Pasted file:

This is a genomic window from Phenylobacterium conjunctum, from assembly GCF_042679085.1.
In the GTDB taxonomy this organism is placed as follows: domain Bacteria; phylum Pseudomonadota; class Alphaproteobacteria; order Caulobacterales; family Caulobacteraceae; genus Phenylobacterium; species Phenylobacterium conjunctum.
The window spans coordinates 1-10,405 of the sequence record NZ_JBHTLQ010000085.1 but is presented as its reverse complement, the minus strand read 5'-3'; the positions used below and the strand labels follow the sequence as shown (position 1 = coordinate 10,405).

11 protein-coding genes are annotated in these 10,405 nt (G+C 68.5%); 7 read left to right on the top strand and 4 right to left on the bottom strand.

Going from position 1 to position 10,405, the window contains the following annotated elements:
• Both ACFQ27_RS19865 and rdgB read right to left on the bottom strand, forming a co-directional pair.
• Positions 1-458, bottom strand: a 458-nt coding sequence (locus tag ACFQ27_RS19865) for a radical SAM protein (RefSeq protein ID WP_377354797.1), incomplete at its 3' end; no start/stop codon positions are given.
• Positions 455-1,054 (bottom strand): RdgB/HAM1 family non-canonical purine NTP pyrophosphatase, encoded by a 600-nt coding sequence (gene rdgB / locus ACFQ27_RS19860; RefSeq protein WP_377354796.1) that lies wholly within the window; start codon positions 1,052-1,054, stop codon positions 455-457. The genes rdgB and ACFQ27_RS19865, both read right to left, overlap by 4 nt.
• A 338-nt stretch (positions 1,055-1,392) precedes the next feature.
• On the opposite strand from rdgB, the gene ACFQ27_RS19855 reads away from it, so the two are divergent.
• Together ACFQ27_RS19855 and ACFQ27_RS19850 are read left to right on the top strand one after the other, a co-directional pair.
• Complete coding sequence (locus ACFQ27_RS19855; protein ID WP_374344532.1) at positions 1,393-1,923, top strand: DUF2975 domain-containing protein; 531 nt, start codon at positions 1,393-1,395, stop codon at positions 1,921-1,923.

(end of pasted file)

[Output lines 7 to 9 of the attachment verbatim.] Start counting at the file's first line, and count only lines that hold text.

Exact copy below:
• Positions 1-458, bottom strand: a 458-nt coding sequence (locus tag ACFQ27_RS19865) for a radical SAM protein (RefSeq protein ID WP_377354797.1), incomplete at its 3' end; no start/stop codon positions are given.
• Positions 455-1,054 (bottom strand): RdgB/HAM1 family non-canonical purine NTP pyrophosphatase, encoded by a 600-nt coding sequence (gene rdgB / locus ACFQ27_RS19860; RefSeq protein WP_377354796.1) that lies wholly within the window; start codon positions 1,052-1,054, stop codon positions 455-457. The genes rdgB and ACFQ27_RS19865, both read right to left, overlap by 4 nt.
• A 338-nt stretch (positions 1,055-1,392) precedes the next feature.